Pulmonary Metastases from Chondroblastic Osteosarcoma

A 21-year-old woman presented to the emergency department with an 8-month history of progressive swelling and pain in the right thigh.

Magnetic resonance imaging of the right leg revealed a large, enhancing, circumferential periosteal femoral mass that measured 30 cm in the craniocaudal dimension, as well as a nonocclusive thrombus in the right femoral vein, for which the patient received anticoagulation.

Biopsy of the femoral mass confirmed a diagnosis of chondroblastic osteosarcoma.

One week later, the patient had shortness of breath and left pleuritic chest pain.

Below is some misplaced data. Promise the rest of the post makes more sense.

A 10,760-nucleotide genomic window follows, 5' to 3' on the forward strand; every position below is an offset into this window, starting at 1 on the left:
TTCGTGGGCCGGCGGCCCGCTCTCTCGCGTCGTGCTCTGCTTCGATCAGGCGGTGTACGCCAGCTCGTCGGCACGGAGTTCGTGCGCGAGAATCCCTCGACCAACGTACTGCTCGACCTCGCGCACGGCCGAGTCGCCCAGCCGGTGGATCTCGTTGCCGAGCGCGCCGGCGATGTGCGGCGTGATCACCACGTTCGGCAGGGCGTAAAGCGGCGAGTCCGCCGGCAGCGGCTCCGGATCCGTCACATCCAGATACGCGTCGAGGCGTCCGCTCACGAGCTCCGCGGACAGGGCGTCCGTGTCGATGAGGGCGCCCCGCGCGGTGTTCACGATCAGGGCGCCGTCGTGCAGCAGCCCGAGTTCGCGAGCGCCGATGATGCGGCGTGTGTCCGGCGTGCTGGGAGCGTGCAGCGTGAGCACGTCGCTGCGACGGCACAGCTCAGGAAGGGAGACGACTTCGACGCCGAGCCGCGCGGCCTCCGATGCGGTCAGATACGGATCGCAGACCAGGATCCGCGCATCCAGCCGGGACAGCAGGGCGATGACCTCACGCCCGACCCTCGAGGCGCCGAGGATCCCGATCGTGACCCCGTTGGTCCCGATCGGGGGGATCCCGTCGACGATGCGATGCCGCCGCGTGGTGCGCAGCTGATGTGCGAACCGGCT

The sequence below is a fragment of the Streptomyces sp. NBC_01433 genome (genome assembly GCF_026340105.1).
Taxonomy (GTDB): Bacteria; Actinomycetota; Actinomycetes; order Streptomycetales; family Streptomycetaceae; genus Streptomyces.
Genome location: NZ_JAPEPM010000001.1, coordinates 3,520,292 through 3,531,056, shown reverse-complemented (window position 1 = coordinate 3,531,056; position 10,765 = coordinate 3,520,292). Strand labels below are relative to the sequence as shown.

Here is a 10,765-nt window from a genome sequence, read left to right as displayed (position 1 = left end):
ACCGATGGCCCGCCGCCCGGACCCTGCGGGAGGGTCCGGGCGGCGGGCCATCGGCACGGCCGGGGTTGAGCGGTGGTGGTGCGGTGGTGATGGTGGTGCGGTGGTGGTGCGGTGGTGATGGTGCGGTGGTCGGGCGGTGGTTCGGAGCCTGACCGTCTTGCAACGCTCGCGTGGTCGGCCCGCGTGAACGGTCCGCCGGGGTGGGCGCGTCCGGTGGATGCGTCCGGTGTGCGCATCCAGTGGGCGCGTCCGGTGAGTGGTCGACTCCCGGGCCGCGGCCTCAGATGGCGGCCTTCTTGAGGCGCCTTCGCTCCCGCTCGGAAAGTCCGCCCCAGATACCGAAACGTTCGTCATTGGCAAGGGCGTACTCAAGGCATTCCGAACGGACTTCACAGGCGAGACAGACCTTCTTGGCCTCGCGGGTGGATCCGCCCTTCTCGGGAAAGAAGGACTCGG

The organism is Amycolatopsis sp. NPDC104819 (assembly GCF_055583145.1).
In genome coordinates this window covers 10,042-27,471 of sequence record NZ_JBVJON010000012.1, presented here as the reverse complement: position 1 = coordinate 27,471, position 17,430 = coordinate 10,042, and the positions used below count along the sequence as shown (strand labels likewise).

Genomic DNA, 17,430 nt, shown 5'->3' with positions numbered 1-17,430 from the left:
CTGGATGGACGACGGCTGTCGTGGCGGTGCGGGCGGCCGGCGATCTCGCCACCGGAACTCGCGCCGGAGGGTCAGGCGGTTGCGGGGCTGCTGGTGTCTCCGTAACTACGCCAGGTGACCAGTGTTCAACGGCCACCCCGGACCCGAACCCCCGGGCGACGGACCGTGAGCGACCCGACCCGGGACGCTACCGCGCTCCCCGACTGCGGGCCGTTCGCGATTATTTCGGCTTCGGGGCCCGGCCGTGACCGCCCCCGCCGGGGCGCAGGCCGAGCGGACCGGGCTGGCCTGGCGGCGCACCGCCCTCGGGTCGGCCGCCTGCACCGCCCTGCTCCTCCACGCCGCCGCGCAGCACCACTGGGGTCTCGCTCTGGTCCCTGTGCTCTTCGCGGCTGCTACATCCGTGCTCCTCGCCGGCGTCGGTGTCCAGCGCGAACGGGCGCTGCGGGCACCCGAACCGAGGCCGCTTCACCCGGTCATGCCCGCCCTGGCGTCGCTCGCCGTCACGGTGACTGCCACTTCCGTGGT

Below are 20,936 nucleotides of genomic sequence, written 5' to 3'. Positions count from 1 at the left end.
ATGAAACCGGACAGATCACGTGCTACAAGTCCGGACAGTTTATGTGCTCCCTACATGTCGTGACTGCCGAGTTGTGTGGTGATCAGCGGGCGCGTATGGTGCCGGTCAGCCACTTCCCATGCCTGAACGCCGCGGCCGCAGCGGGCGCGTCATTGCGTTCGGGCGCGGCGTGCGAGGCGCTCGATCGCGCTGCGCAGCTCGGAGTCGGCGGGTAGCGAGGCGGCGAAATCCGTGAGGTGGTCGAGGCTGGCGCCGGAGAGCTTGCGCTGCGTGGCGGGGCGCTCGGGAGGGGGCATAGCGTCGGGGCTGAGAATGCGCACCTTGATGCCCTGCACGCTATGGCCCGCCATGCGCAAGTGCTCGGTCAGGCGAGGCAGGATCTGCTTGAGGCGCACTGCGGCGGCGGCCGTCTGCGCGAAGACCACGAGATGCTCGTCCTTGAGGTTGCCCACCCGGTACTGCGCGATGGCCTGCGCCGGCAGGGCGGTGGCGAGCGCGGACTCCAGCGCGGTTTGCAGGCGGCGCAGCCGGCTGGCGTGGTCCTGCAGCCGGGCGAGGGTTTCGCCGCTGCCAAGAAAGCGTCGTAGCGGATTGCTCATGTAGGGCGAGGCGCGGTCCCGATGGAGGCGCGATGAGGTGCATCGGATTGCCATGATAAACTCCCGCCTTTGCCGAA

The oxygen saturation was 94% while the patient was breathing ambient air. Chest radiography revealed innumerable lesions in both lungs (Panel A). Computed tomography of the chest confirmed the presence of extensive, lobulated, and partially calcified nodules and masses throughout both lungs, a finding suggestive of pulmonary metastases (Panel B).

Despite the initiation of chemotherapy, the disease progressed. A second chemotherapy regimen was started; five cycles have been completed, and the disease is currently stable.

Hirva Mamdani, M.D.
Barbara Ann Karmanos Cancer Institute, Detroit, MI

Sara J. Grethlein, M.D.
Indiana University School of Medicine, Indianapolis, IN

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